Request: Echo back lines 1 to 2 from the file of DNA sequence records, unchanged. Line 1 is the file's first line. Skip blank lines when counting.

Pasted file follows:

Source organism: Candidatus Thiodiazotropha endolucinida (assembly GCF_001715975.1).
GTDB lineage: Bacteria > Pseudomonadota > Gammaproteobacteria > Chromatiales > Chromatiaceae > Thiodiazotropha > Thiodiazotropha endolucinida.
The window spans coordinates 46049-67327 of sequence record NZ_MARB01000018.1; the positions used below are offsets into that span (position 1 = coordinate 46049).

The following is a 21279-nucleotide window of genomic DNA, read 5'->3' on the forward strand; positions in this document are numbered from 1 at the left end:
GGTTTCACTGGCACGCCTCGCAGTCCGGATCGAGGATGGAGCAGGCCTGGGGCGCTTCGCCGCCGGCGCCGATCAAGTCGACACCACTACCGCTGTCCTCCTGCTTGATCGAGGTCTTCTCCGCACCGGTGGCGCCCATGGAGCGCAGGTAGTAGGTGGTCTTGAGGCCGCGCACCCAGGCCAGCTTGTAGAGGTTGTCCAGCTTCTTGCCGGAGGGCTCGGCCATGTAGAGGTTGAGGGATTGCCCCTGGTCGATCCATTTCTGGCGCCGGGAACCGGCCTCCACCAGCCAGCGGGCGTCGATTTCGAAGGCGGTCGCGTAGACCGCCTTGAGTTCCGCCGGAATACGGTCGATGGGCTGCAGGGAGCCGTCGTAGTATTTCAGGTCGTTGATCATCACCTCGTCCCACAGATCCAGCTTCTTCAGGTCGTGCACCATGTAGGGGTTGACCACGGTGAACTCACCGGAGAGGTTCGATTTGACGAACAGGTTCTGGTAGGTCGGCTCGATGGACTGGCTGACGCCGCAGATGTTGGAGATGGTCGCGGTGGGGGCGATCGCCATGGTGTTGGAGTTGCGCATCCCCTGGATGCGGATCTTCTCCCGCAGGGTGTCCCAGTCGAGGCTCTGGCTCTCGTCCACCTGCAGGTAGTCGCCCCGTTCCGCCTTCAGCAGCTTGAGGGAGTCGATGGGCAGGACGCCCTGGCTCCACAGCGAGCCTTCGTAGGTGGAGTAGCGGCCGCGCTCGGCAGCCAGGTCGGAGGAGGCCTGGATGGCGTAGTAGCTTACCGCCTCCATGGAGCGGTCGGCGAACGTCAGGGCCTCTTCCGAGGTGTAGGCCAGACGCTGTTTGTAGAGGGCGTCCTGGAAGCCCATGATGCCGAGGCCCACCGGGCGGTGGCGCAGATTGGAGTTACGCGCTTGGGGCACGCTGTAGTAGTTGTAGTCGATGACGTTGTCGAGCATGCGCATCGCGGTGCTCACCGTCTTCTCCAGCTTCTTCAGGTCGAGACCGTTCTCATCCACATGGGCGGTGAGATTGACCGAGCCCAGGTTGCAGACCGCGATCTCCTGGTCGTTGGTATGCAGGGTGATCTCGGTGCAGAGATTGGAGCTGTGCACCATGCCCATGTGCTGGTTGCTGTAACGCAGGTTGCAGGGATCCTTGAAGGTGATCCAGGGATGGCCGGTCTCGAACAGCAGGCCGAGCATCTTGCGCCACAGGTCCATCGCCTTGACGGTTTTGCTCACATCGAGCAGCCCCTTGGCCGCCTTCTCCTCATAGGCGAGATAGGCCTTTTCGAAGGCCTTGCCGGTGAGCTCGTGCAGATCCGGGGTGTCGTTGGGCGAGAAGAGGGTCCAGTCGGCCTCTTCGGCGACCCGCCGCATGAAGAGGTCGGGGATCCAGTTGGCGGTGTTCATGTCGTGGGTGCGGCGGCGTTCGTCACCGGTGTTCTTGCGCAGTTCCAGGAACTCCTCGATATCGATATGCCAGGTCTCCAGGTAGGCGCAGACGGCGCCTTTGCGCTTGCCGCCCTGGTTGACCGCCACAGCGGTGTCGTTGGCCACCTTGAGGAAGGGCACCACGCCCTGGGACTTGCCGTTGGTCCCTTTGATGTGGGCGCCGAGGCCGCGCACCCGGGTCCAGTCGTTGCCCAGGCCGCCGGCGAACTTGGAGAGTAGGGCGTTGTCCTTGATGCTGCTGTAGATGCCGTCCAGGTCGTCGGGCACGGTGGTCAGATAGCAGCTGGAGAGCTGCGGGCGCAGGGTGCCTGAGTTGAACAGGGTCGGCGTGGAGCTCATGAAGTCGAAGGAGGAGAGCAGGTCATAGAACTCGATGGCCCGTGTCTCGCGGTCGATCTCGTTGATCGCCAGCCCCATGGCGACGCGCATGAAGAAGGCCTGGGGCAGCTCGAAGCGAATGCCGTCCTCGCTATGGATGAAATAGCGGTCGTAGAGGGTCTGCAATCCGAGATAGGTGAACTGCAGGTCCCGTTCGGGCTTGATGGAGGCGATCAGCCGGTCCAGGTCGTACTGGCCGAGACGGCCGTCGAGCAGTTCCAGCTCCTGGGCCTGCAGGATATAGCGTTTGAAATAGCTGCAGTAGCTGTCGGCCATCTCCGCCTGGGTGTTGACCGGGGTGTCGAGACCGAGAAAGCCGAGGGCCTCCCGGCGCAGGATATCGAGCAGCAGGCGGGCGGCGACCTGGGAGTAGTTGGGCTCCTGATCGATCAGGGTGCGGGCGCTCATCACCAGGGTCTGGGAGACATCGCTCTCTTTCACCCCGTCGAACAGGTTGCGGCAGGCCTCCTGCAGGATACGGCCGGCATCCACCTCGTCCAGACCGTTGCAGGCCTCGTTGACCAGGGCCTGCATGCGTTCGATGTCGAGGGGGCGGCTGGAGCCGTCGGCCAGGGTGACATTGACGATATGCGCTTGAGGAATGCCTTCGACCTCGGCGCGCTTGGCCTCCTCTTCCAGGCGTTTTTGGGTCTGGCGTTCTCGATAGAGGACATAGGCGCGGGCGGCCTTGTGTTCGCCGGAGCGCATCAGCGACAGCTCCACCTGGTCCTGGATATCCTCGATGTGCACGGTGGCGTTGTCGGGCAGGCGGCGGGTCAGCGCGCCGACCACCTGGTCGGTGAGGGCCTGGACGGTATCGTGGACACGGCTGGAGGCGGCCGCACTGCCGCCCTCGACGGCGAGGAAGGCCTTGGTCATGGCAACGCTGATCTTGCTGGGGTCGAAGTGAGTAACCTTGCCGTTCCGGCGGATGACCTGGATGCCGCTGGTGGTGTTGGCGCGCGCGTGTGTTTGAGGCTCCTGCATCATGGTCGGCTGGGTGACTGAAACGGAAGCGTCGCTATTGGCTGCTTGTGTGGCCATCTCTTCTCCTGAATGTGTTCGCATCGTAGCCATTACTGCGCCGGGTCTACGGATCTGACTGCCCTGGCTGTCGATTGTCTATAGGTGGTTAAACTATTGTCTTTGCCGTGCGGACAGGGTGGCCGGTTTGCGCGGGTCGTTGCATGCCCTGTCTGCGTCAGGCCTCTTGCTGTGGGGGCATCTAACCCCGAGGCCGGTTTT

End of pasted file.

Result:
Source organism: Candidatus Thiodiazotropha endolucinida (assembly GCF_001715975.1).
GTDB lineage: Bacteria > Pseudomonadota > Gammaproteobacteria > Chromatiales > Chromatiaceae > Thiodiazotropha > Thiodiazotropha endolucinida.